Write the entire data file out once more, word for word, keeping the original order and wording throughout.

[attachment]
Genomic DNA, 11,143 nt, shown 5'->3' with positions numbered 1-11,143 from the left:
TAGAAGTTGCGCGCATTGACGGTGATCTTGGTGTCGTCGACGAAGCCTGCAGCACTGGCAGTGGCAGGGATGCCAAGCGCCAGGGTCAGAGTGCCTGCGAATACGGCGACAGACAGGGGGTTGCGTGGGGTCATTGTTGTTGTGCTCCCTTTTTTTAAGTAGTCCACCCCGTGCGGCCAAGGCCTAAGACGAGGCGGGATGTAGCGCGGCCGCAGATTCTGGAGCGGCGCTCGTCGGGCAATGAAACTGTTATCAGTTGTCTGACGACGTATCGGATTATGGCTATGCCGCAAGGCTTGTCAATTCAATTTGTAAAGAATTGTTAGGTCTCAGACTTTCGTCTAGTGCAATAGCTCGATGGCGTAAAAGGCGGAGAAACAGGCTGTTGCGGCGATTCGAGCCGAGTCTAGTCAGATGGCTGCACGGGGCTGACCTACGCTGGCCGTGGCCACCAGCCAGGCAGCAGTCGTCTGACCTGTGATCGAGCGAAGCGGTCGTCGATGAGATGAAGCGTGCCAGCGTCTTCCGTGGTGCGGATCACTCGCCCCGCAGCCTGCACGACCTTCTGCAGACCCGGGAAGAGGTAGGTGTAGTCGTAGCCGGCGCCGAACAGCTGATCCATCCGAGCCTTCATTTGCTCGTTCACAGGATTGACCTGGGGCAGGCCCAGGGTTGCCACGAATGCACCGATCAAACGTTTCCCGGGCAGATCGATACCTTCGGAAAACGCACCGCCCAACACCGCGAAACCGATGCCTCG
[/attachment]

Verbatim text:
Genomic DNA, 11,143 nt, shown 5'->3' with positions numbered 1-11,143 from the left:
TAGAAGTTGCGCGCATTGACGGTGATCTTGGTGTCGTCGACGAAGCCTGCAGCACTGGCAGTGGCAGGGATGCCAAGCGCCAGGGTCAGAGTGCCTGCGAATACGGCGACAGACAGGGGGTTGCGTGGGGTCATTGTTGTTGTGCTCCCTTTTTTTAAGTAGTCCACCCCGTGCGGCCAAGGCCTAAGACGAGGCGGGATGTAGCGCGGCCGCAGATTCTGGAGCGGCGCTCGTCGGGCAATGAAACTGTTATCAGTTGTCTGACGACGTATCGGATTATGGCTATGCCGCAAGGCTTGTCAATTCAATTTGTAAAGAATTGTTAGGTCTCAGACTTTCGTCTAGTGCAATAGCTCGATGGCGTAAAAGGCGGAGAAACAGGCTGTTGCGGCGATTCGAGCCGAGTCTAGTCAGATGGCTGCACGGGGCTGACCTACGCTGGCCGTGGCCACCAGCCAGGCAGCAGTCGTCTGACCTGTGATCGAGCGAAGCGGTCGTCGATGAGATGAAGCGTGCCAGCGTCTTCCGTGGTGCGGATCACTCGCCCCGCAGCCTGCACGACCTTCTGCAGACCCGGGAAGAGGTAGGTGTAGTCGTAGCCGGCGCCGAACAGCTGATCCATCCGAGCCTTCATTTGCTCGTTCACAGGATTGACCTGGGGCAGGCCCAGGGTTGCCACGAATGCACCGATCAAACGTTTCCCGGGCAGATCGATACCTTCGGAAAACGCACCGCCCAACACCGCGAAACCGATGCCTCG